Last week posted a listing of popular logos and revealed the cost of each. As I’m sure was the plan, the post successfully elicited the expected sentiments of disbelief. Or mine

That 2012 Olympics thing ran someone 625 grand. That seems perhaps excessive. New Zealand Banking Group at 15 mil? Pinch me I guess.

I have to admit the numbers really mean very little to me. Companies spend what they can. No one was hoodwinked here. Part of what designing a logo entails is justifying the cost. Several of these designers are the best in the business at this lost art form. The document that accompanied Pepsi’s latest logo ($1,000,000) was a laborious, bewildering masterpiece. Ten percent of the justification made sense (it’s a smiling face, basically), the remainder can be described as brilliantly rendered hogwash. I would have bought off on it as well. It’s a very smart logo. Another wildly successful logo is Nike’s mark. The company was brand new, so the logo was designed for 35 bucks in 1975. As a side note, my parents bought my first suit in 1975. It also cost $35 (and weighed 35 pounds).

Even though the costs here are relative, mostly (BP, what the hell?), I thought we could go through the designs and score them for success versus price tag.



Cost: $1,000,000
This is a big winner for me. I love the design, appreciate the insanity, yet curiously have Coke in my refrigerator. I’m sort of old though and fear change. And loud noises.



Cost: $15,000,000
15 million for a bank? If New Zealand’s banks are as angelic as ours, then I assume there were sufficient funds for this weird, healthcare-looking symbol. I’m not a fan of this effort. Congrats to the designers though on getting what I assume was a giant, novelty-sized cardboard check accompanied by balloons and New Zealand’s version of Ed McMahon.


Cost: $100,000,000
I like this logo and would have paid dearly for it. Dearly for me would have been 2 grand though. Landor Associates did the work in 2000, I just now read, and they seem like a pretty substantial group. The price is pretty outrageous though and sometimes the logo looks like a programmer left some html markup in the text.



Cost: $1,800,000
I’m guilty pretty sure I’ve borrowed this idea on more than one occasion, so it would be unfair to bad mouth this logo. It’s one of the most recognizable logos in the world, but to be honest, it’s just a redesign of the old italics logo. Still, well worth the money.



Cost: $211,000,000
This is a very complex and probably brilliant idea, perfectly rendered. It was purchased by a company that does not have a budget. Still, it just makes you shake your head and want to ride a bike to work. Except me, because I live far from work and am older, as I mentioned in the earlier Pepsi briefing up there.


Cost: $33,000
Paul Rand was a graphic design genius and is partly responsible for a lot of what you watched while your parents went out and left you with the “remote control baby-sitter”. Most of his work is absolutely inspired and this Enron logo is in that category. For 33 grand, this was a steal.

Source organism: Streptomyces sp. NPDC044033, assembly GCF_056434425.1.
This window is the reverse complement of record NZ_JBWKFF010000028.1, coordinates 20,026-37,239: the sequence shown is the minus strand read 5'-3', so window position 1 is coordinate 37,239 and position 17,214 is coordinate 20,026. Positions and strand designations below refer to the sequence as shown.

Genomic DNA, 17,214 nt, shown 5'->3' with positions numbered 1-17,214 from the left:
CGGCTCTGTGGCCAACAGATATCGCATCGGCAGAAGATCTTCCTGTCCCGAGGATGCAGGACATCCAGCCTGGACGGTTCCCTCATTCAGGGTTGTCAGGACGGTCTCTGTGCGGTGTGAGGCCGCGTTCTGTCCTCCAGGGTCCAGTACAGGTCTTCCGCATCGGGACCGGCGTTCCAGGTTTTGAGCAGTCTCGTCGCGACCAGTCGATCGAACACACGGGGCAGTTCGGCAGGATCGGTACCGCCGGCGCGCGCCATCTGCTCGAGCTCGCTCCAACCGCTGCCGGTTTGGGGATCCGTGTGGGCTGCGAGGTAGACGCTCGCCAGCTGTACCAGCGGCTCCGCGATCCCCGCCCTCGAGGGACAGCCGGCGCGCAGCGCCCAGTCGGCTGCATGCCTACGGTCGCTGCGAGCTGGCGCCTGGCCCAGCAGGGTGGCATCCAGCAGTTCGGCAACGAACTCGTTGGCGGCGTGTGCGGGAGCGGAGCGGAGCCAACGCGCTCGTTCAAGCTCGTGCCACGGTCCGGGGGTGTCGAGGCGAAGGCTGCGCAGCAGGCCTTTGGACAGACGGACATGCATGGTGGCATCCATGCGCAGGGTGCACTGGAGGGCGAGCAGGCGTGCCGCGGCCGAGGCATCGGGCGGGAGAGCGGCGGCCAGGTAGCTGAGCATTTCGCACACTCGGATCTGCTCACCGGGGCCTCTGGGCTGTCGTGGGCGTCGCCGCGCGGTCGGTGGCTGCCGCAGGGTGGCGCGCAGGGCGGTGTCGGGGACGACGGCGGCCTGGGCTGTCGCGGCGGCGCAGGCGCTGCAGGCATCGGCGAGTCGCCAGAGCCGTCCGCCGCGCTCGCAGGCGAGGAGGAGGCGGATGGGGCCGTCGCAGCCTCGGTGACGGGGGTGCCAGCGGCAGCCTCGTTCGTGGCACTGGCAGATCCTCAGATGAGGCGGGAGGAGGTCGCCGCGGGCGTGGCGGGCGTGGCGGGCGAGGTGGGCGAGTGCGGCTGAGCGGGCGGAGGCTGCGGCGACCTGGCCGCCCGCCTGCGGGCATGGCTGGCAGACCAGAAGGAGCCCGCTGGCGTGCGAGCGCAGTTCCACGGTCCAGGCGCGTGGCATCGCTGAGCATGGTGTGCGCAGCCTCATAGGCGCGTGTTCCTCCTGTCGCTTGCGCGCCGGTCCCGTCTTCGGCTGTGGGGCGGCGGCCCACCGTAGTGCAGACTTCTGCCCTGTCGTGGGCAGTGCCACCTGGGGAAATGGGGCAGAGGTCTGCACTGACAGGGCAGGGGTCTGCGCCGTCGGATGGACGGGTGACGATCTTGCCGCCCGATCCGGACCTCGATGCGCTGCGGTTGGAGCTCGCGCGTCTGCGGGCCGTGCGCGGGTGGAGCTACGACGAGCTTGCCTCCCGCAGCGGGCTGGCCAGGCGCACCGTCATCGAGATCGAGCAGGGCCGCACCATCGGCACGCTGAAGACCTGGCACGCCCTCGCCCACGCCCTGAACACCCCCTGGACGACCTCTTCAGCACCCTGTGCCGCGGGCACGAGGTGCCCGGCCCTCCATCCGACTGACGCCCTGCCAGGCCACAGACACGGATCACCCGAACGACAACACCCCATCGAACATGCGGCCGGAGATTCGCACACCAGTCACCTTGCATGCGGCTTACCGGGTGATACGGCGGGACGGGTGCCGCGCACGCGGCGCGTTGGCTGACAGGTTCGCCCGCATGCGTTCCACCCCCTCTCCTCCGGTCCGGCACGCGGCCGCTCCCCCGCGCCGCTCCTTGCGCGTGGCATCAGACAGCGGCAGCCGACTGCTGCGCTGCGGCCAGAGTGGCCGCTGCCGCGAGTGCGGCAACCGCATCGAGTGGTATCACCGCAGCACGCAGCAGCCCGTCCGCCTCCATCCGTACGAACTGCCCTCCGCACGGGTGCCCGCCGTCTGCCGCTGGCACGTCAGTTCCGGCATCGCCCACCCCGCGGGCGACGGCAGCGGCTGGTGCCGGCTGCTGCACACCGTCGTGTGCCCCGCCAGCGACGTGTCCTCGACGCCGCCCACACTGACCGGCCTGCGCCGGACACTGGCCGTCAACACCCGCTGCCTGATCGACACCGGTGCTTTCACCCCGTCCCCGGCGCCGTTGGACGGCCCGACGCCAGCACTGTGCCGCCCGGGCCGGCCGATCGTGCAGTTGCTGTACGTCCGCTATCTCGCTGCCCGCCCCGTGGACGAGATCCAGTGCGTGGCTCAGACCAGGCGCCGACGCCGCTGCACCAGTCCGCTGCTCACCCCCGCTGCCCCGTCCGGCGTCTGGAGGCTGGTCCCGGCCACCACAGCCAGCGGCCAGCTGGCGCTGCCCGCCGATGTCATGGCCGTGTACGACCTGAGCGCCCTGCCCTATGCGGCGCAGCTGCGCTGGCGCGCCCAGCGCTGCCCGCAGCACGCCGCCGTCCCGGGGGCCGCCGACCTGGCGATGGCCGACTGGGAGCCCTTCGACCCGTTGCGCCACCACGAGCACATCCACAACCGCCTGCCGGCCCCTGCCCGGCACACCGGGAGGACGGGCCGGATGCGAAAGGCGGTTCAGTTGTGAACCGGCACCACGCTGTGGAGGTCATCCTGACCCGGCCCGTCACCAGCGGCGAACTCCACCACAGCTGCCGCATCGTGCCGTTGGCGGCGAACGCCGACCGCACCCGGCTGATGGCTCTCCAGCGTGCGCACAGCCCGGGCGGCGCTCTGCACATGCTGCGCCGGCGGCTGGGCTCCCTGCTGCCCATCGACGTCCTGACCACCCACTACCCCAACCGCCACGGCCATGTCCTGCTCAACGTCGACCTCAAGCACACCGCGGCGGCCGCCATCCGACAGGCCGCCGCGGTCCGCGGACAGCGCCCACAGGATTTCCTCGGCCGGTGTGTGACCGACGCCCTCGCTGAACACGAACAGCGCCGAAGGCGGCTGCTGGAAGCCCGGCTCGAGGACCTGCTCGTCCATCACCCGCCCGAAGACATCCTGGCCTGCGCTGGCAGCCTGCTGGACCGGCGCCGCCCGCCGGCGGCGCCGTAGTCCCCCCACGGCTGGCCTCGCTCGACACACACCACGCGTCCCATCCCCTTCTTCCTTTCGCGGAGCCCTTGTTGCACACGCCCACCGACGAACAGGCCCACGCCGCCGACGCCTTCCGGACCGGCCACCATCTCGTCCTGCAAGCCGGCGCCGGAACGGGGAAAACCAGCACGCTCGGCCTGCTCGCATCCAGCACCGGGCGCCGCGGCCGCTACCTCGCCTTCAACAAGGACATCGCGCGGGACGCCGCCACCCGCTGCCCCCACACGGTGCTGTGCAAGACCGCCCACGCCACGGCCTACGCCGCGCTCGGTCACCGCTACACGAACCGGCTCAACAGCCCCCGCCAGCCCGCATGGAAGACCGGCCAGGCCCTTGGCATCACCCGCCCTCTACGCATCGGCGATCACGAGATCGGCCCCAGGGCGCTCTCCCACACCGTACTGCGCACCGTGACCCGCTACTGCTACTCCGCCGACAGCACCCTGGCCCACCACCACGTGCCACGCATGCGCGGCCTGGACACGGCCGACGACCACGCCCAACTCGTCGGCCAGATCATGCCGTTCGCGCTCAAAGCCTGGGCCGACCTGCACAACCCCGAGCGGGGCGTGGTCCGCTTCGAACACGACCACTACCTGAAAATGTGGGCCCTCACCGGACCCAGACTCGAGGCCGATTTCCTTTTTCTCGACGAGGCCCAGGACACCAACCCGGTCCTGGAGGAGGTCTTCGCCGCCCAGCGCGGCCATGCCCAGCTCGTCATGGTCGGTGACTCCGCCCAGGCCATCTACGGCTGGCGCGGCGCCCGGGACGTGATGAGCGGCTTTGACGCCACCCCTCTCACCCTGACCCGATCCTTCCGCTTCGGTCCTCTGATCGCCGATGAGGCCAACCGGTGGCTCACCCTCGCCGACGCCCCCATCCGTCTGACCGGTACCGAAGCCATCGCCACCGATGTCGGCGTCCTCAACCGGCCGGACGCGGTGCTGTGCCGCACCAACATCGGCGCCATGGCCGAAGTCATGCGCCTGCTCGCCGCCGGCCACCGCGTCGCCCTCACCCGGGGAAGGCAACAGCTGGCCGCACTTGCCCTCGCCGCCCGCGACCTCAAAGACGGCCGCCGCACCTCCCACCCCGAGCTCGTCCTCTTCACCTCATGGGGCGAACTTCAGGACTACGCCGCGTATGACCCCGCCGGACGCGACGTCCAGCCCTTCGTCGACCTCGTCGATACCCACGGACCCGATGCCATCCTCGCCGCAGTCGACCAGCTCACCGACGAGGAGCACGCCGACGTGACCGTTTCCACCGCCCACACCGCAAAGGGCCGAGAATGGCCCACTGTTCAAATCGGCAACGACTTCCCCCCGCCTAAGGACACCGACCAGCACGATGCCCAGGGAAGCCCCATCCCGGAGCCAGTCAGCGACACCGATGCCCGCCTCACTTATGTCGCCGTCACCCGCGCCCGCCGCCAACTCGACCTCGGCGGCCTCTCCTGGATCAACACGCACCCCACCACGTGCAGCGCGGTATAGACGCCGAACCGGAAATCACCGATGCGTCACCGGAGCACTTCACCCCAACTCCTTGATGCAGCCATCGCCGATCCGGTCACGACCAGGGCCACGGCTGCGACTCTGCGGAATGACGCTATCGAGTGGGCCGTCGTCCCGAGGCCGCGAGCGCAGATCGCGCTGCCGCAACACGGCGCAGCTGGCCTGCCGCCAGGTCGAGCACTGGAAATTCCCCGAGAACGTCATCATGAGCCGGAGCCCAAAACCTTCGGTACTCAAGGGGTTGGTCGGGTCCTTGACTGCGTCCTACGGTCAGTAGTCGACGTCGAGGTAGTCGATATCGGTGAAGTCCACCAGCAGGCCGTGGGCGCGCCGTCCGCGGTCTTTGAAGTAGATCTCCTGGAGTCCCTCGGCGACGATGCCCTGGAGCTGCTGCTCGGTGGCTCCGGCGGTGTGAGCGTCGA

Cost: $95,000
Yeah, me neither. I had to look up what these games are. Then I got bored too, but I did see the branding statement and it’s a doozey. Sample:
The next ring of the brand identity, in an orange-gold – ‘Triumph Yellow’ from the CGF palette – that echoes the ore of the medals, represents the number of sports. It’s just over three quarters of the full circle.

Do yourself a favor and read the full screed. It’s adorable.



Cost: $0
I’m sure there’s an interesting as hell back story here…hold on…no. No there isn’t according to my second monitor. One of the founders threw it together. So, considering Google is profitable, as far as I know, this was a great buy.


Cost: $0
Another freebie. Frank Mason Robinson, a bookkeeper designed it and named it in the olden days, before branding statements were a thing.


Cost: $625,000
Bad logo. I don’t take joy in disparaging design work, but this one is a straight-up punch in the face. Ordinarily I would admit that I’ve designed worse at this point in the sentence, but no. That’s not happening today. Nothing about this garish pink fiasco makes sense.


Cost: $625,000
Landor Associates again, but this one works so well. I love this logo and in this version, the palette in particular. How Melbourne got this price tag through their Town Hall Meeting or whatever they do down there is a wonder though.


Cost: $100,000
There’s an interesting story behind the negotiations for this Paul Rand logo, but let’s instead focus on how it really sucks. You can’t hit every one out of the park, but deep down I believe Paul Rand might have been having some fun getting away with murder in this case. Evidence of his skills here.


Cost: $35
Another case of the new company getting their first logo for near nothing and never really needing a redesign. Maybe the most recognizable logo out there, it may will never need an update.

Nike Fun Fact: I owned the very first pair of Nikes and carried them around in the box, putting them on for sports, then re-boxing them. I had few friends.


Cost: $ 15
Artist Simon Oxley is an exceptionally gifted illustrator who drew and uploaded this bird to istockphoto. The Twitter nerds grabbed it up for 15 bucks and it became the logo (for a time). As someone who does this for a living, that’s the kind of heart-warming story that drives me to consider shoe sales.

About the Author
Tom McCormick
Tom McCormick is the head of the Brick Factory's design department, overseeing all of the company's creative work. In that role, Tom consults with clients to design websites that are beautiful and functional. He only writes blog posts that have something to do with football, probably because he is a Redskins fan and needs some kind of catharsis after they lose every week.